I sampled a couple of prime-time shows this week and they sounded OK. Perhaps they fixed the problem? It's definitely been pretty muffled for the past few weeks (or more).
Yep, after watching the shows since my original post, it is obvious that they did fix the problem which we have been stuck with for years. Hopefully it will it stay fixed.
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post #28 of 53 Old 10-30-2012, 08:44 PM
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Originally Posted by hammerdwn View Post

it is obvious that they did fix the problem which we have been stuck with for years. Hopefully it will it stay fixed.

The "they" must be the local affiliates. I've pulled stuff from the ABC west feed in the past and have never heard an audio issue.

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post #29 of 53 Old 10-30-2012, 10:27 PM
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Quote:
Originally Posted by mrvideo View Post

I've pulled stuff from the ABC west feed in the past and have never heard an audio issue.

Considering audio isn't sentient and is incapable of discussing issues, that's not surprising. Audio problems, on the other hand, are more likely to occur. biggrin.gif
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post #30 of 53 Old 10-31-2012, 07:06 AM - Thread Starter
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Quote:
Originally Posted by mrvideo 
OK, as promised, I captured the west coast feed of an ABC show and I was able to do Nashville.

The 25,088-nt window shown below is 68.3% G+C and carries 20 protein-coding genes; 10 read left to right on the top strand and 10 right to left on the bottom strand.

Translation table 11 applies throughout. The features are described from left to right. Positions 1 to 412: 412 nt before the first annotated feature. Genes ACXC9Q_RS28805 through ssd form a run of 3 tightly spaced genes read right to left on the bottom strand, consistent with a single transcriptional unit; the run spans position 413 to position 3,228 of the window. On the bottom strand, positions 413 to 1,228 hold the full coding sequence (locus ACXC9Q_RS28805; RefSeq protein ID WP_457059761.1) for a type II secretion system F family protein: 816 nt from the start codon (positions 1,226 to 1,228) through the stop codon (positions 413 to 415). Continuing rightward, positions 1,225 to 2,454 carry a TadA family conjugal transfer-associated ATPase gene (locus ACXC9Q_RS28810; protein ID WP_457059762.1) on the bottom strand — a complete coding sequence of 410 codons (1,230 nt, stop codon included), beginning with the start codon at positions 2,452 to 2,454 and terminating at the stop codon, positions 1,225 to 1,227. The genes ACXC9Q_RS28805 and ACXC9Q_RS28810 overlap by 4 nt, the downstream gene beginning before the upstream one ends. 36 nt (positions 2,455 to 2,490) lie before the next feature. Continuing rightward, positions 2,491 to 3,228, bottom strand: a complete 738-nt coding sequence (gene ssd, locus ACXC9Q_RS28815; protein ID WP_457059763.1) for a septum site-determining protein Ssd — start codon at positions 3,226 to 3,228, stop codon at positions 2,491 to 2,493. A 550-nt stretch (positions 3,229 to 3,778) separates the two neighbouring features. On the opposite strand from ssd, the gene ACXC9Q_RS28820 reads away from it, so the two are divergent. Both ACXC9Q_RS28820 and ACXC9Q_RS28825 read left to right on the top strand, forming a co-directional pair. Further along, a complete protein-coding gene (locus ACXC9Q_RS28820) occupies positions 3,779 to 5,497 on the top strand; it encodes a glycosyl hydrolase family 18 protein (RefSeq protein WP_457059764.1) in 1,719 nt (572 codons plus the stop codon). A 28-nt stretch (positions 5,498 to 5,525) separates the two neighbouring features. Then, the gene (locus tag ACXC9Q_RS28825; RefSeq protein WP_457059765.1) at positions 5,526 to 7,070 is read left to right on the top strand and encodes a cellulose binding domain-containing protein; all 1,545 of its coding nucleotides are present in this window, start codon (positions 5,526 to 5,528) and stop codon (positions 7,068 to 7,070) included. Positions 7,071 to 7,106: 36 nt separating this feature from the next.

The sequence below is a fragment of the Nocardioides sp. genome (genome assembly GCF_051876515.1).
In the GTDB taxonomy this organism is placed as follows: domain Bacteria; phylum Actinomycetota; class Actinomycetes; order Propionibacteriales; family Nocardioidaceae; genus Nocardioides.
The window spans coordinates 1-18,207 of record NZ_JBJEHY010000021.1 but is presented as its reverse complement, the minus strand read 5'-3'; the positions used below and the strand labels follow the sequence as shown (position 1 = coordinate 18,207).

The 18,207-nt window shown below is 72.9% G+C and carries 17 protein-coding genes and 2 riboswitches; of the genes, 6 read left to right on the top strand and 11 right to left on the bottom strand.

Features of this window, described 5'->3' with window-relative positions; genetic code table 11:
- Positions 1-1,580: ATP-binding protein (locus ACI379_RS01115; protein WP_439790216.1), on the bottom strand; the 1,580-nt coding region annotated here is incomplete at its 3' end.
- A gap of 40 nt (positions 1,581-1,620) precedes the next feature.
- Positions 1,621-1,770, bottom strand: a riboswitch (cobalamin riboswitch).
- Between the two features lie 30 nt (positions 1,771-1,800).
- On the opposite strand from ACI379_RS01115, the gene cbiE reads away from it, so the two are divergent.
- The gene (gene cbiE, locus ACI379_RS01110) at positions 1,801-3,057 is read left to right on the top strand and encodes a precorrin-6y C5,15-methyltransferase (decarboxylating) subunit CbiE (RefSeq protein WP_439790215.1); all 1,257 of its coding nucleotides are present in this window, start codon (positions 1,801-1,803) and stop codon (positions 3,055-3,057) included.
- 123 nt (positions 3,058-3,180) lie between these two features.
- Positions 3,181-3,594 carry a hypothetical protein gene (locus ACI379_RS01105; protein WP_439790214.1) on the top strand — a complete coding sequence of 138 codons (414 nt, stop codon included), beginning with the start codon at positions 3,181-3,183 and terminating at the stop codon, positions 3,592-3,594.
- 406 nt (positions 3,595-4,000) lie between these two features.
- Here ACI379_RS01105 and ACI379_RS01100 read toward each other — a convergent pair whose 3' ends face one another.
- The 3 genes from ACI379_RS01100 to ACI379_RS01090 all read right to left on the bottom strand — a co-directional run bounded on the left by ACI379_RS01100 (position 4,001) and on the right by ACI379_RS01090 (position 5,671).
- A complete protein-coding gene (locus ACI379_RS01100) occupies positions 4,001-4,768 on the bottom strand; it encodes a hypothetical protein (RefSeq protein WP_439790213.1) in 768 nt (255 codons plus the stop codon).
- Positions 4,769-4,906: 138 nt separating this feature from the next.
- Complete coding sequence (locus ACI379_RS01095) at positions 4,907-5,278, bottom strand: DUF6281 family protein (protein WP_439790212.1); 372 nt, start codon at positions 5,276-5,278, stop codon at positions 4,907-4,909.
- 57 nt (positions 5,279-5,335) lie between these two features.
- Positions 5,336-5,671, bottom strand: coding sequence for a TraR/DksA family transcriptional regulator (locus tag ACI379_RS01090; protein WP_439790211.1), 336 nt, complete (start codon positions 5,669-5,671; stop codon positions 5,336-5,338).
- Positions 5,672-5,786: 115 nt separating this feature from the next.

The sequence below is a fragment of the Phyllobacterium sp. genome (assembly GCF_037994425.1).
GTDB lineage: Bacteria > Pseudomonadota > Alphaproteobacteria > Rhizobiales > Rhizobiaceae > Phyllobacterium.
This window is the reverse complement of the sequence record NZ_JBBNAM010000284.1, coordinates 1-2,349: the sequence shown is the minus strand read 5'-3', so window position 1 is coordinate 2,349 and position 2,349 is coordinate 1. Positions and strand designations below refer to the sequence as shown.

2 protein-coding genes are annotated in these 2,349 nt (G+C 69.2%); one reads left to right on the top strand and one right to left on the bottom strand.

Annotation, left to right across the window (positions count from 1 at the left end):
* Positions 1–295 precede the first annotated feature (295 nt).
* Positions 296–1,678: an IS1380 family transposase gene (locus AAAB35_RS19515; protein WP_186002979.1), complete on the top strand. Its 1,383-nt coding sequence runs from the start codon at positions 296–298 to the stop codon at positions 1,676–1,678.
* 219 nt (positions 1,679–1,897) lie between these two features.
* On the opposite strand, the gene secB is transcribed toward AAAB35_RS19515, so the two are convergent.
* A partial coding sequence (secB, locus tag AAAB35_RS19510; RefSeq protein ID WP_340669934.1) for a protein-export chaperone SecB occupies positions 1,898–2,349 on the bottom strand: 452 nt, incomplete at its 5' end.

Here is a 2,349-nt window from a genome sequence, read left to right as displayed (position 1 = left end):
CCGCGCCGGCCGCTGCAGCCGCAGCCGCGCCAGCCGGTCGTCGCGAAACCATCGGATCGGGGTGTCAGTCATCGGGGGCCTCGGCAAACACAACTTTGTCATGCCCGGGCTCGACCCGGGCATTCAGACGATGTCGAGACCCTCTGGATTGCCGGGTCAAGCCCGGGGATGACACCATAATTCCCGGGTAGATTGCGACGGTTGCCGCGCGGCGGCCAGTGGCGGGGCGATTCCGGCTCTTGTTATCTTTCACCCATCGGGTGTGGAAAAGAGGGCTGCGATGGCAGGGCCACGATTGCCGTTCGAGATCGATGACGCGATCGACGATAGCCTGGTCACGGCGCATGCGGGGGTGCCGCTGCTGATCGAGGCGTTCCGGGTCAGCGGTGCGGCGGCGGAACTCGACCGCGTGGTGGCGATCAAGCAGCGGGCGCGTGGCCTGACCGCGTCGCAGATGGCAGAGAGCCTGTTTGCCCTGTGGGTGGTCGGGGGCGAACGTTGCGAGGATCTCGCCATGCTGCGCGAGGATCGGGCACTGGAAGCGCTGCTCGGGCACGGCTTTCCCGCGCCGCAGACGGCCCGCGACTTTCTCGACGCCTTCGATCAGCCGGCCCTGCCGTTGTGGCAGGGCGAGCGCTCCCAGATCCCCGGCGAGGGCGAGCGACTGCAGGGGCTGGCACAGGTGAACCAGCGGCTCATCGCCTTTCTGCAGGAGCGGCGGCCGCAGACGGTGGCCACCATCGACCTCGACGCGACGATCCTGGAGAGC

I extracted the audio as 16 bit WAV files and brought them into the audio editing program that I have.
Here is what the 6 channels looked like for the hour (commercials included):
http://vidiot.com/images/Nashville-waveform.png
As can be seen, the center channel (third waverform from the top), has a level that matches, or exceeds the top two L/R channels...

I really appreciate your capture and analysis but in this case it seems like looking at the dB levels is misleading. We never said the center channel audio was lower than the others. The problem was that the dialog was muffled and drowned out by music or other sound effects (turning up the center channel was no help). I'm certainly no expert in 5.1 but when I look at that waveform, I see the center channel is much busier than all the others which could very well mean the dialog is being overpowered.
Quote:
Originally Posted by mrvideo 
...I've pulled stuff from the ABC west feed in the past and have never heard an audio issue.

But were you specifically listening to the center channel? Were you listening for muffled dialog that was over powered by music, surround effects, and loud booming bass? If so, why were you listening for that? If not, would you really have picked up on it?